So did the holiday from stamp duty benefit anyone?
As the holiday on stamp duty draws to an end, the government is starting to look
for alternative ways to boost the first time buyer market. However the question
remains, did the 1% tax exemption for first time buyers benefit anyone?
The tax exemption for first time buyers purchasing houses under £250,000
would see 9 out of 10 first time buyers saving up to £2500. To compensate
for this 1% decrease in tax for first time buyers however has been compensated
for a 5% tax on homes costing over £1m.
The chancellor, George Osborne’s review of the stamp-duty holiday described
the attempt at relieving first time buyers as “disappointing” as it
had failed to get more first time buyers onto the market. Nationally, first time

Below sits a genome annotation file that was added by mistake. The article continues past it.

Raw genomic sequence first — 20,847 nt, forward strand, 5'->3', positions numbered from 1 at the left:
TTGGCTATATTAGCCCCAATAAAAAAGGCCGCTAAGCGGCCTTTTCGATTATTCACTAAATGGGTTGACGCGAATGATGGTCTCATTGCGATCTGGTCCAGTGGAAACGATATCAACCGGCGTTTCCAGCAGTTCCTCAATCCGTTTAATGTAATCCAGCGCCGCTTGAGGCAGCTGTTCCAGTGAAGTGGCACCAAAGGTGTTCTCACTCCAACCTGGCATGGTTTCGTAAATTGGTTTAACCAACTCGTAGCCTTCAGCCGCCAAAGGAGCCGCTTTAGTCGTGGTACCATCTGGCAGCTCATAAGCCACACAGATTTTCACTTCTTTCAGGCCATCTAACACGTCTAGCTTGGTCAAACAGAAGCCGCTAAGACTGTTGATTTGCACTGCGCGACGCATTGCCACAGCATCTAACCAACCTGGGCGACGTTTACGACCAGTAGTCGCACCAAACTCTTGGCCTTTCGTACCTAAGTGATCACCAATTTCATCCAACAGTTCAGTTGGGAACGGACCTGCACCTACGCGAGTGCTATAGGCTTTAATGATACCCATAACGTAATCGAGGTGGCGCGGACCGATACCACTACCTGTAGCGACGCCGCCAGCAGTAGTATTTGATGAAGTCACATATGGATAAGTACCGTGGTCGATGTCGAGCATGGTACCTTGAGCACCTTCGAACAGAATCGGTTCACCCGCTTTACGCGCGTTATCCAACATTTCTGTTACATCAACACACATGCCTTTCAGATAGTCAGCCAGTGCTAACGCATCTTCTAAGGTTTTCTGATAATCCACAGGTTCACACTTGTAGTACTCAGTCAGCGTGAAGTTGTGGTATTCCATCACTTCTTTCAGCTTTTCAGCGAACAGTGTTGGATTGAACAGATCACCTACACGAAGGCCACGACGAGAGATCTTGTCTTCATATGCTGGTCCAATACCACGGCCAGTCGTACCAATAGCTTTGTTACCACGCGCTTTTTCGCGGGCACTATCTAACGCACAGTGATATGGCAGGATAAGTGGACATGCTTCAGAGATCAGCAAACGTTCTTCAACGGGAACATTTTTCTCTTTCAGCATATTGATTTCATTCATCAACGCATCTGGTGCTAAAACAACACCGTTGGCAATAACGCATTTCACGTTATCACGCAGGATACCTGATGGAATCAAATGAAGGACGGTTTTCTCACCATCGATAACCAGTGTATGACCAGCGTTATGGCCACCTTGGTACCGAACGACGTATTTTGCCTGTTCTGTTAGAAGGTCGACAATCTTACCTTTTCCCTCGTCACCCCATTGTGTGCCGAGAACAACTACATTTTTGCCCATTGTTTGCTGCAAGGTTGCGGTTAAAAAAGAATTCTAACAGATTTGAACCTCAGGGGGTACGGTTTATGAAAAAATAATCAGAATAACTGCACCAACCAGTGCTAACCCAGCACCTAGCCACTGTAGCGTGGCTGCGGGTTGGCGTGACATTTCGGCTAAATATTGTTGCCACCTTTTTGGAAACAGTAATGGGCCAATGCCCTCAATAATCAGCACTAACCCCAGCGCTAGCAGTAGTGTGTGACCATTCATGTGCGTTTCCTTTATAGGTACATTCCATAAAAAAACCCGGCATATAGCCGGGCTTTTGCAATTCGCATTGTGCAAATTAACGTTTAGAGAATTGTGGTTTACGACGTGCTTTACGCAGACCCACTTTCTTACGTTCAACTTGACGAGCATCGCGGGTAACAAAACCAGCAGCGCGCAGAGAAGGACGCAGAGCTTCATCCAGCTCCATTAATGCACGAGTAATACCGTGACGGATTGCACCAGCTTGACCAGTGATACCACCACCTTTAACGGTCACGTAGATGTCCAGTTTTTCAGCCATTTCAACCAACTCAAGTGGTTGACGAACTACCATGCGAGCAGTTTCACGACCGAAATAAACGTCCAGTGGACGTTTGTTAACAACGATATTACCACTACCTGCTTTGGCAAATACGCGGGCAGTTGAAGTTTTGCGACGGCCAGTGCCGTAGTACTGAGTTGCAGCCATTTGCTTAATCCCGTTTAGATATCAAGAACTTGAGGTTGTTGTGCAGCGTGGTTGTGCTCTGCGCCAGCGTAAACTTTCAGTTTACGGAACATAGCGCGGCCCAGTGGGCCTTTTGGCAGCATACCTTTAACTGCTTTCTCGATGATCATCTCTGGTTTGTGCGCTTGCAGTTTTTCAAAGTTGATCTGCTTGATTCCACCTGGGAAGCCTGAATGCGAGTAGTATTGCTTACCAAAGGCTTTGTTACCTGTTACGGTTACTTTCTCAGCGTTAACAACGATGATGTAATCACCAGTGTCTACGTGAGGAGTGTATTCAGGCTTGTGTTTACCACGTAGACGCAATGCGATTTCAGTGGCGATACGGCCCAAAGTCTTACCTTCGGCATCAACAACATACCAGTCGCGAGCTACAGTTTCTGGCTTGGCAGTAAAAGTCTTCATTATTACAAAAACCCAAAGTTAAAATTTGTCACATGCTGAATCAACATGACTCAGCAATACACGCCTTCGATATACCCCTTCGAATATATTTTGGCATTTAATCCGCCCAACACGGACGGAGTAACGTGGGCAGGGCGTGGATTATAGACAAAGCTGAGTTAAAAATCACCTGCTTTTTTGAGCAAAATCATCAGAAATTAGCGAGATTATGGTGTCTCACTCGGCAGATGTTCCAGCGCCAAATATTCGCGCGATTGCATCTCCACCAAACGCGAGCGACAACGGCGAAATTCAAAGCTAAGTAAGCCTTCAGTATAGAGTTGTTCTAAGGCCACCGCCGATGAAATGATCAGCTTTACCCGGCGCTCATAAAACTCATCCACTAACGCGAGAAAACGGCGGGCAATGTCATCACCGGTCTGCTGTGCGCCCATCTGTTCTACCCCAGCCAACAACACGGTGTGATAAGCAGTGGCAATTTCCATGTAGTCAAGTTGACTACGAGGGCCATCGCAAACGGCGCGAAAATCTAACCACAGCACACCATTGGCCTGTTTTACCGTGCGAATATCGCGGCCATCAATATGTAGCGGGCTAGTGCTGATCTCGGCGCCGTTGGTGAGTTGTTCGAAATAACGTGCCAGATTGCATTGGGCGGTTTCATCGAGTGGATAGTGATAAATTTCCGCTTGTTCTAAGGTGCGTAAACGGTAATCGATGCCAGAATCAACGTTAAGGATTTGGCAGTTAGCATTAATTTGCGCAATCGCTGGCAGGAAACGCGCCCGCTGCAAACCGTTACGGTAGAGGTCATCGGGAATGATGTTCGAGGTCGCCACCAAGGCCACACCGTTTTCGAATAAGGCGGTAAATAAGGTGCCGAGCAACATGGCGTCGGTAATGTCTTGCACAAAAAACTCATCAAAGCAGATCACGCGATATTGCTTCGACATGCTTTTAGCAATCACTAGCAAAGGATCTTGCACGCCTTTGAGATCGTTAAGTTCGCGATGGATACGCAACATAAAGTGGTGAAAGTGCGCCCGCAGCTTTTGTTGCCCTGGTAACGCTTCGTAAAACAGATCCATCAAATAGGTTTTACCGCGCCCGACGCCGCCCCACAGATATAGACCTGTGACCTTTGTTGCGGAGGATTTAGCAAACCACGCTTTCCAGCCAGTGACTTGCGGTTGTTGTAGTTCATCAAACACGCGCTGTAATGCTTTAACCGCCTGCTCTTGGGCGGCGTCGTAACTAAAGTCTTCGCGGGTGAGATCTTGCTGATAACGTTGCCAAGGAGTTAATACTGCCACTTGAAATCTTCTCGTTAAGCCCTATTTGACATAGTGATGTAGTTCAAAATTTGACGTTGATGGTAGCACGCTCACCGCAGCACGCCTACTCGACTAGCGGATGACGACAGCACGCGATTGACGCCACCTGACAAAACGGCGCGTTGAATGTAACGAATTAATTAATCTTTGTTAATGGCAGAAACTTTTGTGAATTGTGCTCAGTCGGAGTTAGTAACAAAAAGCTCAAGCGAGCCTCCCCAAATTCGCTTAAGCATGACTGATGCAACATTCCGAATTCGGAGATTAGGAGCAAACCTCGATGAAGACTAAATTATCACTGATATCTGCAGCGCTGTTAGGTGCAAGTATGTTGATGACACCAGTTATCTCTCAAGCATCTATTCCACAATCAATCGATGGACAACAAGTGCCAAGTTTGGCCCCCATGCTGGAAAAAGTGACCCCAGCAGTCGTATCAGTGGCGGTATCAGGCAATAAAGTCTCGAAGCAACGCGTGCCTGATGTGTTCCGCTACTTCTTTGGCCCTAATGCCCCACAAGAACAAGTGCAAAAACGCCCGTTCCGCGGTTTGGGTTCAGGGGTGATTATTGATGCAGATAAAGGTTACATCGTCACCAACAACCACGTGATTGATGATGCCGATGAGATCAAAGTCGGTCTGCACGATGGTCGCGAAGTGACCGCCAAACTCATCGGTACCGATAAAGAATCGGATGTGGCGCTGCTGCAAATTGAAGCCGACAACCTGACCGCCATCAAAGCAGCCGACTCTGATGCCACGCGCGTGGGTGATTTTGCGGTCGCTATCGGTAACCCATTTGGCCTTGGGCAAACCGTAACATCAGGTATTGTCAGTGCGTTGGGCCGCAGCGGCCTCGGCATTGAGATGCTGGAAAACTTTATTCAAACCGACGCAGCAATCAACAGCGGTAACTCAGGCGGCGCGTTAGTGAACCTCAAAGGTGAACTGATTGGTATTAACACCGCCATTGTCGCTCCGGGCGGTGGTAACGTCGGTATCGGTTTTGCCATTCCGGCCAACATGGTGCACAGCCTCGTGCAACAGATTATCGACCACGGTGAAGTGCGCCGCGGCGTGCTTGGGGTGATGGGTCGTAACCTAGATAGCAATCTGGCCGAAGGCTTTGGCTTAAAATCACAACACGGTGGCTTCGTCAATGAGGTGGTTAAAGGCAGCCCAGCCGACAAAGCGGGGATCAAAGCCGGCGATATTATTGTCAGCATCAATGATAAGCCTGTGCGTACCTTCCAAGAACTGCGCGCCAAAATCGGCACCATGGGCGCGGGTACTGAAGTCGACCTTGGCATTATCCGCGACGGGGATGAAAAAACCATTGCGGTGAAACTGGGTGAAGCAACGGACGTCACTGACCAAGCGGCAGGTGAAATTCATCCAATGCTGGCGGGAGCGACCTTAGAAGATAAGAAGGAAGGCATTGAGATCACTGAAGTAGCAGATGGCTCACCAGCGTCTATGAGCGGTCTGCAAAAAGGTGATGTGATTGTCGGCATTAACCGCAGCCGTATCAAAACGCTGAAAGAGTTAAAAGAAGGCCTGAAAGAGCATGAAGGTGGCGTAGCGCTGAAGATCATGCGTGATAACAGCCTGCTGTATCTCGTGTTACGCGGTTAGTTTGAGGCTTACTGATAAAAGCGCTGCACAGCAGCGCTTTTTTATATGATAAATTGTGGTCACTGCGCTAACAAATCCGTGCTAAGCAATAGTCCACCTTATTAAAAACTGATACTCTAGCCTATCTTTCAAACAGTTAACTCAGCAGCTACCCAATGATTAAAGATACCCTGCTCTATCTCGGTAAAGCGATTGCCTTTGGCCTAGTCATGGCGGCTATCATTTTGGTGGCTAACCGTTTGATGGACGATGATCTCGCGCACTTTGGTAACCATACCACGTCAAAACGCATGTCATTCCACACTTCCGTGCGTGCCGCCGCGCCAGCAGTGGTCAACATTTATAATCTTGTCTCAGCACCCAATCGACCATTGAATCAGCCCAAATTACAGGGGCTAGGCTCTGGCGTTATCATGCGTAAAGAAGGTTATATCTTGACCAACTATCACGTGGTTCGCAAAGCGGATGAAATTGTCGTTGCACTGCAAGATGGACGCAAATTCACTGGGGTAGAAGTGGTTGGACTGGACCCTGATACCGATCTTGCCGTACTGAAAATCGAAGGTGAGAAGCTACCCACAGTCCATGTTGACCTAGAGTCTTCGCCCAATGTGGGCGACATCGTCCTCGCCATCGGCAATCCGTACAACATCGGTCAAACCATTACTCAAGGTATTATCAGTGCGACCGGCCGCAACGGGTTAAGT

buyers count for two thirds of the property market, but with the number of first
time buyers at a record three year low, the government will have to do a lot more
to help people onto the property ladder.
The problem really lies in the difficulty of first time buyers saving enough money
for a deposit and the difficulty in securing a mortgage. High unemployment and
a weak economic outlook are just mere factors making the property ladder unreachable
for many. However, the government did suggest that the new housing strategy will
encourage lenders to give 95% of mortgages to first time buyers, with the aim
of reassuring first time buyers that they can secure a mortgage.
So should first time buyers be discouraged? Certainly not, although the stamp
duty holiday is coming to an end, there is no reason to stop looking for a way
onto the property ladder. For guidance of house prices and properties available
in your area, free property portals such as Propertyads
make the search for a home more relaxed as you can do it from the comfort of your
own home, without pressured sales speak of overly excited estate agents.